Smyth’s original score was bowdlerized in its previous incarnations; here around half an hour of new music has been retouched and re-orchestrated by Glyndebourne’s Martyn Bennett and composer Tom Poster. It’s lively and multicolored affair, if often quite densely woven, and embroidered with a host of influences that certainly keeps listeners on their toes. At one moment we are in a Verdi grand opera, with spectacular orchestral and choral climaxes; there is a whisper of “Carmen” in Avis’ smoky seguidilla; trombones glower as if in “Gotterdammerung;” Act two begins with a Debussyian waft of harp and strings. The overture has all of the derring-do of the film music of Korngold that would come some decades later.

The chorus writing is the most impressive compositional achievement – boldly drawn, richly-textured, and thrillingly interpolated into the narrative. (The Glyndebourne Chorus, prepared by Aidan Oliver, were on roof-raising form). Marc and Thurza’s music smolders then explodes with Wagnerian extravagance; Smyth’s other notable achievement from a compositional point of view is reconciling mezzo with tenor as vocal and dramatic leads.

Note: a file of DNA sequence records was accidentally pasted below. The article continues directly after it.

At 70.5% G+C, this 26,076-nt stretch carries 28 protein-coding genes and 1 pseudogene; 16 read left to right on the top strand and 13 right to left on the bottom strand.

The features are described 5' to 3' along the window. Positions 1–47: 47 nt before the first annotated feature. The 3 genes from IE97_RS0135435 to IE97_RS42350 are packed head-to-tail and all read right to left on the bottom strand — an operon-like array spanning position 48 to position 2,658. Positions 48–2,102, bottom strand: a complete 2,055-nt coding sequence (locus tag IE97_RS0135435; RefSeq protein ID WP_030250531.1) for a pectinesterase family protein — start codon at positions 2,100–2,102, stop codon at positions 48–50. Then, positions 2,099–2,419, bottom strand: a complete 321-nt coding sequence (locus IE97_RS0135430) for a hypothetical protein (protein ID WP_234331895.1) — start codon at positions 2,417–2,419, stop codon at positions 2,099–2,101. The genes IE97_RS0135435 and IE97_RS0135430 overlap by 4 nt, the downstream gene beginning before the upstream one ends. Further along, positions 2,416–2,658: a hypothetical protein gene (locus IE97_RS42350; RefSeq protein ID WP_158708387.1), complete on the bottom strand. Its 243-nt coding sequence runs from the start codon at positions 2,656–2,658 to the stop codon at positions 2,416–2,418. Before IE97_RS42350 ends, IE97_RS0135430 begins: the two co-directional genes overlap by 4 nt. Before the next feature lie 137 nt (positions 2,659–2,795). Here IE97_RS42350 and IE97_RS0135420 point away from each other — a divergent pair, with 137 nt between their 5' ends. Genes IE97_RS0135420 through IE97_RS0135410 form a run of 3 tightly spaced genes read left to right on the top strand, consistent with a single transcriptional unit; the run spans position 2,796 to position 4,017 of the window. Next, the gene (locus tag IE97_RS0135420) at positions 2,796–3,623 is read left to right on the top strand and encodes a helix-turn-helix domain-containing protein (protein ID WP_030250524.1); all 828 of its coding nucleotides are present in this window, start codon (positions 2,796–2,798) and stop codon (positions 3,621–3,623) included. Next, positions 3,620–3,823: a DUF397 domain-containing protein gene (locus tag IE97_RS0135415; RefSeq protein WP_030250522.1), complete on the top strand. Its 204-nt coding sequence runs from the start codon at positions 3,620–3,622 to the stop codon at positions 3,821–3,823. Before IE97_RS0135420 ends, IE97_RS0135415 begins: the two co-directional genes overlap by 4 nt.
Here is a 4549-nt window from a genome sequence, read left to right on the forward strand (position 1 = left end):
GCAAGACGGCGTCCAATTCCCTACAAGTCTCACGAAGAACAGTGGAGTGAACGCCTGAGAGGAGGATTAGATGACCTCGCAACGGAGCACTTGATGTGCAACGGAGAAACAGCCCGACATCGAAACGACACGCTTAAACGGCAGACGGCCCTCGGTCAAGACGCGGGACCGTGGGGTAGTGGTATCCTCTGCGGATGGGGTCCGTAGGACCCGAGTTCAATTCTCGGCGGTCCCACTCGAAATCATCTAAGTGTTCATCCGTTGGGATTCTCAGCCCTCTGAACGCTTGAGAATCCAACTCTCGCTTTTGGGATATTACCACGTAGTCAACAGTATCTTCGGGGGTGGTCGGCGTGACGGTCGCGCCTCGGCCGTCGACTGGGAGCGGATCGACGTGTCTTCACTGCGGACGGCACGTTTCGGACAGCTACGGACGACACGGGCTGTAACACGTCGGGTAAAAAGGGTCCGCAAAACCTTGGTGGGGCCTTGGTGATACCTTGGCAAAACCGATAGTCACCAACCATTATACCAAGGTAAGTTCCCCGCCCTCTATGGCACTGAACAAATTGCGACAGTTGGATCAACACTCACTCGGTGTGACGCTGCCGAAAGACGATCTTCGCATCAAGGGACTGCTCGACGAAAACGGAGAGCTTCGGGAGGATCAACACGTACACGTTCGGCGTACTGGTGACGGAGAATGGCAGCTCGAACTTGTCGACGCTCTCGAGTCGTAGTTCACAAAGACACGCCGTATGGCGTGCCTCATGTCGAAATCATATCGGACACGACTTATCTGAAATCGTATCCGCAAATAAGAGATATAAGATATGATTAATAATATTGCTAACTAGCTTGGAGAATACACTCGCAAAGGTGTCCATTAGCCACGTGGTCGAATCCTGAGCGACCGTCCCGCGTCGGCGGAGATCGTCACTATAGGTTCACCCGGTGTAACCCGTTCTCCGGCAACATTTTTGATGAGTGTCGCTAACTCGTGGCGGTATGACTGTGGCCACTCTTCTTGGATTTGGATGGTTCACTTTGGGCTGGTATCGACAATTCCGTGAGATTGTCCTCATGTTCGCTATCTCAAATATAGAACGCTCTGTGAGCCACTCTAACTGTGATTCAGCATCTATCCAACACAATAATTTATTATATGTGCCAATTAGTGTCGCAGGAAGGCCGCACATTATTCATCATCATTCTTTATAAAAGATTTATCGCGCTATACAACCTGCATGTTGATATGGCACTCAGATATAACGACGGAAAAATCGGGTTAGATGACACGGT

This is all presented with enormous panache and commitment by Robin Ticciati and the Glyndebourne pit band, the London Philharmonic Orchestra. Ticciati builds on recent successes in French repertoire at Glyndebourne by drawing out the Gounod-like qualities of the score, as well reminding us of his oozing, volcanic “Tristan” last summer. Sometimes the wide open set works against the singers, with Pasko particularly feeling like he had to push at times (he wasn’t the only one), and the excitement in the pit sometimes clouded uneven diction.

But Ticciati and his musicians give a full-blooded account of the score that certainly kept the drama moving along. It is neither a solid-gold masterpiece nor a mediocrity, at least in musical terms, and – like many operas with visible seams or formulaic shapes in their music – could live an interesting life as a repertory piece if directed and produced with imagination, as it certainly was here. The drama continued even when we left the theatre – the Glyndebourne gardens had their shroud of darkness punctuated by great burning braziers, like those Marc and Thurza light to warn the ships.

Who doesn’t like a little melodrama?